The legal industry is evolving at a rapid pace. In an increasingly cost-conscious and competitive market, law firms are looking for ways to reduce their overheads, work more efficiently, and meet increasingly diverse client demands. Here is a rundown of the key trends reshaping the legal industry right now.
1. Social Networking
Social networking is crucial, for everything from law firm recruitment to marketing. In a recent survey completed by 406 legal professionals, a staggering 96% regularly use social media for their law firm. What’s more, over 70% of those respondents felt that social media has played a significant role in attracting new clients.
Social media is diverse enough to adapt to any goal, whether it’s engaging with legal professionals or simply increasing a firm’s online presence. From LinkedIn to Facebook, social media will play an increasingly important role in law firm activity going forward.
2. The Multigenerational Workforce
The modern workplace has a significant generation gap, with fresh graduates working alongside professionals with over 50 years’ experience. This generation gap presents unique problems for law firms, since partners from previous generations inevitably come into conflict with millennials and their expectations of how law firms work.
Millennials will account for 50% of the workforce by 2020, and 75% of the workforce by 2035. In the meantime, the gap presents law firms with a unique opportunity to grow. Bringing together vastly different perspectives is a great way to stimulate ingenuity and identify innovative, ground-breaking solutions. For law firms, the multigenerational workforce is a reality worth embracing.
Diversity in the legal industry offers many benefits. A diverse legal profession makes the law accessible to everyone, and it brings new, fresh perspectives to the sector. Diversity—be it social background, gender, age, or race—promotes positive change and helps law firms stay relevant in an increasingly multicultural world.
In the UK alone, nearly 50% of lawyers are female—a huge improvement from even a few years’ ago. We see similar trends in other countries where the number of women partners continues to grow.
In addition, more minority and marginalised students attend college and university and complete their legal training, law firms will only continue to diversify. Great news!
4. Legal Process Outsourcing
Also known as offshoring and LPO, legal process outsourcing is the process by which law firms outsource law-related tasks and services to other companies. Firms can outsource various services including marketing, human resources, accounting, and administrative tasks.
By outsourcing these tasks to service providers, law firms can save money, reduce their overheads, and scale back their operations while accessing global talent.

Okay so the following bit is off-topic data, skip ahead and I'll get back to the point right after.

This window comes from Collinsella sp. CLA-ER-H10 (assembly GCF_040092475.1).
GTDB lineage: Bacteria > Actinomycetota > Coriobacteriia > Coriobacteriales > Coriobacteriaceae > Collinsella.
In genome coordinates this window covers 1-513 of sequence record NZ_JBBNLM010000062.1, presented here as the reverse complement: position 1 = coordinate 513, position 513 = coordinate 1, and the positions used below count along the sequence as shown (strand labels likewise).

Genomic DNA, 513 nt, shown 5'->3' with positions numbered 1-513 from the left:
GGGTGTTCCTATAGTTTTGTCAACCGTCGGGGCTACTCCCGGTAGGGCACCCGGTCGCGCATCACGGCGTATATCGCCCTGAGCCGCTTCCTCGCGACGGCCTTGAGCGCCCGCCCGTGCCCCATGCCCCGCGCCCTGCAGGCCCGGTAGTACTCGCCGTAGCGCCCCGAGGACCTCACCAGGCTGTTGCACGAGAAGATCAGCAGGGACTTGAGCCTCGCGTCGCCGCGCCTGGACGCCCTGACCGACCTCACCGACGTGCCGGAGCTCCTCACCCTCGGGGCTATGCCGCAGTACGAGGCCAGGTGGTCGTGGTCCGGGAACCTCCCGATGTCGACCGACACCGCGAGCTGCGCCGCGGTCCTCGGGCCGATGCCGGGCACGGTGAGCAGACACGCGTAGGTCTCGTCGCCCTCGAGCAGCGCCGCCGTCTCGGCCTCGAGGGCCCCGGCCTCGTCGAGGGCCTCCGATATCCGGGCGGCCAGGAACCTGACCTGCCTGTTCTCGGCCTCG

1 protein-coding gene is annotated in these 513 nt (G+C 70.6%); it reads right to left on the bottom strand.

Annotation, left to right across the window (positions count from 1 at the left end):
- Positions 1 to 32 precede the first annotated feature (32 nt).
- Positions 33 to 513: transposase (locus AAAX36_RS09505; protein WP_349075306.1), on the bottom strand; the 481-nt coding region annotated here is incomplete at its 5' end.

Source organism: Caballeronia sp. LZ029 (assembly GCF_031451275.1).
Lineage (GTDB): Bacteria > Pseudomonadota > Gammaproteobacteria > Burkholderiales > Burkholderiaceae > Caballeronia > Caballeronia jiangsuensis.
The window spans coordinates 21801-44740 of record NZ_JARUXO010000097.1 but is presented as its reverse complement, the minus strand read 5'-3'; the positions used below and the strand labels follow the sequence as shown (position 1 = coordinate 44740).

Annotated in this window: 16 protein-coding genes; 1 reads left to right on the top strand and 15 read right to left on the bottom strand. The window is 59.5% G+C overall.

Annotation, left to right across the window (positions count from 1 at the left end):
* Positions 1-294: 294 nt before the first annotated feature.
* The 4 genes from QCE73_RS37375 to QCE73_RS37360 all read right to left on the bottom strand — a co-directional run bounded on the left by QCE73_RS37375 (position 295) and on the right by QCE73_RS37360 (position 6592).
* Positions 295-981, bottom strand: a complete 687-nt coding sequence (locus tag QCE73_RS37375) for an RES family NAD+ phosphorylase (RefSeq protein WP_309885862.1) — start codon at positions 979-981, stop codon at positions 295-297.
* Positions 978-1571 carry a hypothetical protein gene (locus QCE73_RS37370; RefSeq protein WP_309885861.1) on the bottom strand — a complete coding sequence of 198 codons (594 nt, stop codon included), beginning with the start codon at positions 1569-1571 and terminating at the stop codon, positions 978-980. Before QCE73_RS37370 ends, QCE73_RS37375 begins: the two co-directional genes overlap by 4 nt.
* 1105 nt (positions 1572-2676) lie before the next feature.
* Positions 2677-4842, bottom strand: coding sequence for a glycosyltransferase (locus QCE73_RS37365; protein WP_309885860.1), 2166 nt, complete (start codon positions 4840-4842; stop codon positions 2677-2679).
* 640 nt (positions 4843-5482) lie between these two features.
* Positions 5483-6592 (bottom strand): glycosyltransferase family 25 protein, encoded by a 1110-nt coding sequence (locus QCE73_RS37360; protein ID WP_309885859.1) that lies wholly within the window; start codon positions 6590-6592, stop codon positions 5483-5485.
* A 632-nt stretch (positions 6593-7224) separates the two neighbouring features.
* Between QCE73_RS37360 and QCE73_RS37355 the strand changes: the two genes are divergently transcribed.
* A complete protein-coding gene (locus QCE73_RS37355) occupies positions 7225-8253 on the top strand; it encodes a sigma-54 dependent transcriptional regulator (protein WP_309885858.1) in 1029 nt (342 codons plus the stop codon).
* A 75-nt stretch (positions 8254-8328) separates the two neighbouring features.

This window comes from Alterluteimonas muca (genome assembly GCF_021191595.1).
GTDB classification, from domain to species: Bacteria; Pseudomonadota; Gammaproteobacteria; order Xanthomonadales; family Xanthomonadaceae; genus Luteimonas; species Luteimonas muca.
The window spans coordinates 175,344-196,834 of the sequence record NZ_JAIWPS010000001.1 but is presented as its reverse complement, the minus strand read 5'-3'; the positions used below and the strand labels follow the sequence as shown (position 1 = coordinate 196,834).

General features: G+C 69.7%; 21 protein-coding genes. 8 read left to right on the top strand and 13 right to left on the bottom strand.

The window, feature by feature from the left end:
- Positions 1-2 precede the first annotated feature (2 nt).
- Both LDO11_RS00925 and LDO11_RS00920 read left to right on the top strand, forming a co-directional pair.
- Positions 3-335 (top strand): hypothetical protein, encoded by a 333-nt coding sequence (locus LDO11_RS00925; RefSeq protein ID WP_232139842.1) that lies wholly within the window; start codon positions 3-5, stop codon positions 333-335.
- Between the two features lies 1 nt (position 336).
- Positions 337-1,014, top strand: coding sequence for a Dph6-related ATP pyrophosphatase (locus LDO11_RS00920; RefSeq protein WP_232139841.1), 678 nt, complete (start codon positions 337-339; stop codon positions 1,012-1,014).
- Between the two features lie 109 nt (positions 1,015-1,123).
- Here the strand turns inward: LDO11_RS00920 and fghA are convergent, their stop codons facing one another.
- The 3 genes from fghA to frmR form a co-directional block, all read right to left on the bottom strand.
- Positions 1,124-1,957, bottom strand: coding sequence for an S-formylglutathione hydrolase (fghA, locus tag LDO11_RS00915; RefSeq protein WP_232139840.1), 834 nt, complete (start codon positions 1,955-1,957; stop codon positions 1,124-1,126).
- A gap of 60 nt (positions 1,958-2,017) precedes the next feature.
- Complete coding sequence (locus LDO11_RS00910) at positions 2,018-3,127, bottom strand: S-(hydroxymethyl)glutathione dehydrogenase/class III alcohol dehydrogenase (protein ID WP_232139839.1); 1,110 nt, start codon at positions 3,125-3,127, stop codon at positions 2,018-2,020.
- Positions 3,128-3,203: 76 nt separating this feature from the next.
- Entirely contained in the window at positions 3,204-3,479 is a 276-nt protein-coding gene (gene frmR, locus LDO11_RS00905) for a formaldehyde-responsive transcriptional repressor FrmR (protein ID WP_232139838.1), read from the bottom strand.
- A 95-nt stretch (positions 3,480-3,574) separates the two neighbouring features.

5. Virtual Law Firms
Law firms don’t need a bricks-and-mortar office anymore. Thanks to web-based technology, portable devices, and cloud services, lawyers can work anytime, anywhere. Remote working lets lawyers work more flexible hours, and law firms can reduce their overheads while offering clients competitive fee arrangements.
In the millennial age, flexible working and remote IT access will only grow in popularity. Law firms are embracing the change.
6. Alternative Billing Models
Thanks to the growing popularity of cheap alternatives to law firm services, such as self-help sites, paralegal firms, and legal document preparers, traditional law firms are under pressure to do more for less. Law firms are looking for cost-effective ways to meet the needs of their clients while keeping themselves profitable. Capped and fixed fee rates are proving popular. Value-based pricing is now possible due to outsourcing legal services and reducing expenses.
7. Globalisation and Regionalisation
Mergers and collaborations between domestic firms and their international colleagues are increasingly commonplace. These collaborations enhance a firm’s global reach and help them deliver the best possible client services. Research shows that modern lawyers should position themselves as industry authorities with international expertise to appeal to clients with increasingly complex needs.
Similarly, investors moving into territories such as Latin America and Europe want to invest in the entire region as opposed to single countries. While these investments provide great growth opportunities, there’s still compelling evidence to show that niche firms who position themselves as industry leaders perform just as well as law firms who choose to regionalise. These trends will be interesting to observe in 2019 and beyond.